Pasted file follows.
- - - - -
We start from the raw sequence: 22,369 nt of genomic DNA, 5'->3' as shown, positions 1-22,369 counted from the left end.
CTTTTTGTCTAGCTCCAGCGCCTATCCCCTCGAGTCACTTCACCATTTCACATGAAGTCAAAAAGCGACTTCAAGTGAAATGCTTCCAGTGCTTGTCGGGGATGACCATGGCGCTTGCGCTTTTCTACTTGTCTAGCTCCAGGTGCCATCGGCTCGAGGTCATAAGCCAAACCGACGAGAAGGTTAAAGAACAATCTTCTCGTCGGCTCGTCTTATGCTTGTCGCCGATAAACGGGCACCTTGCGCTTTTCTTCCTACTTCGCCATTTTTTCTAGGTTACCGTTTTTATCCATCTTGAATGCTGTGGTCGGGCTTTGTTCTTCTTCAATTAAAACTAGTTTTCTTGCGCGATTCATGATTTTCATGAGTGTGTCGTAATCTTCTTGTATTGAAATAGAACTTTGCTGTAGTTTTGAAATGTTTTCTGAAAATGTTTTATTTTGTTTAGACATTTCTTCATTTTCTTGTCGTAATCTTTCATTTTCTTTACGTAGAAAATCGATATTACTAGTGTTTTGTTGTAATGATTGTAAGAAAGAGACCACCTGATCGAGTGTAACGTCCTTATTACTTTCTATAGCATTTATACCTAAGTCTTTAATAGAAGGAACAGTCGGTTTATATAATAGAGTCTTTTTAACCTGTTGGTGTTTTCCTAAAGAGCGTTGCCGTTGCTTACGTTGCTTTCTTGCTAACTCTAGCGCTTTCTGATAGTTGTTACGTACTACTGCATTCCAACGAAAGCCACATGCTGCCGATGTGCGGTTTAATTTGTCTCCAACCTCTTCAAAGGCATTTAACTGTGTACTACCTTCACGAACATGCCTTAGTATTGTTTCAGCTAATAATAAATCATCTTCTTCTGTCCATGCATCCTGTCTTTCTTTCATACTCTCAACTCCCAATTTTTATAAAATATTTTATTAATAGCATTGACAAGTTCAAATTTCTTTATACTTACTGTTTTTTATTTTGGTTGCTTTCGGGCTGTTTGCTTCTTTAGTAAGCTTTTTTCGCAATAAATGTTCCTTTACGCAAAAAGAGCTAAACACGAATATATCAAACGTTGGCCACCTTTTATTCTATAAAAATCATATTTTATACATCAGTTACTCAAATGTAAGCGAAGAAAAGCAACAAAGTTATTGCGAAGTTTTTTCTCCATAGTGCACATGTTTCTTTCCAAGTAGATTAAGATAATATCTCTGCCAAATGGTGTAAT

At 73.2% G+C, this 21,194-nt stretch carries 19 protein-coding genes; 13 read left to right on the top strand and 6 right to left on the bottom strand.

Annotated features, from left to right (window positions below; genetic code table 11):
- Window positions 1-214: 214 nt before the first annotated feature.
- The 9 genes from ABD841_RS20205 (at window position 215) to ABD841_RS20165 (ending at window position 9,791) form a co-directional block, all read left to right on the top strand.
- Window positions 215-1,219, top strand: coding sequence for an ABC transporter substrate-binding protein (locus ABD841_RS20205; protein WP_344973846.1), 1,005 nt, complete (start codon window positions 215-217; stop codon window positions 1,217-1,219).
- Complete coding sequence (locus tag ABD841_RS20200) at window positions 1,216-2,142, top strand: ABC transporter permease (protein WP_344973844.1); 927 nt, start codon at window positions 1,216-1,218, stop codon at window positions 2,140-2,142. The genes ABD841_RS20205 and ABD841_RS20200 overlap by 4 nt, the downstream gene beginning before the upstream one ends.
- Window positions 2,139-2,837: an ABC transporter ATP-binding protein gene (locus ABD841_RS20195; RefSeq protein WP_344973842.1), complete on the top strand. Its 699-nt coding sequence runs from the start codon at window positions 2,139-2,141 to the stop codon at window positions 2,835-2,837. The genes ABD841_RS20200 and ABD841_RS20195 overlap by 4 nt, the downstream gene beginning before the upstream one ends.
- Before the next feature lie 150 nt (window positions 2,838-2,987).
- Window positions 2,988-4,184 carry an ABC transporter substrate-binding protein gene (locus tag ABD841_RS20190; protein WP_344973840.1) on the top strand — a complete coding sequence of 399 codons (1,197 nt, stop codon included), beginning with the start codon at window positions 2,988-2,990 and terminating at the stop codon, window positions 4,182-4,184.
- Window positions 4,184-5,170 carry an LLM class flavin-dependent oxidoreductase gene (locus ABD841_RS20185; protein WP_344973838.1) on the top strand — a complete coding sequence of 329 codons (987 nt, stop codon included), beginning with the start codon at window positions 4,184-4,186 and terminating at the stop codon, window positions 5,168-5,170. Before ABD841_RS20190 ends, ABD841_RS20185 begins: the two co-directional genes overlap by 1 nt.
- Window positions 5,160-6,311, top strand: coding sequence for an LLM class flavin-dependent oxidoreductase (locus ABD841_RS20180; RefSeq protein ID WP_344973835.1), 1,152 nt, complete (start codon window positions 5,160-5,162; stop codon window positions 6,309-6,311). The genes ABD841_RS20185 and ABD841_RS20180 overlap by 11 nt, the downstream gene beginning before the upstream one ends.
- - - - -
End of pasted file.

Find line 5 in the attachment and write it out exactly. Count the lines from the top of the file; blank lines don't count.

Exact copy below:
- Window positions 1-214: 214 nt before the first annotated feature.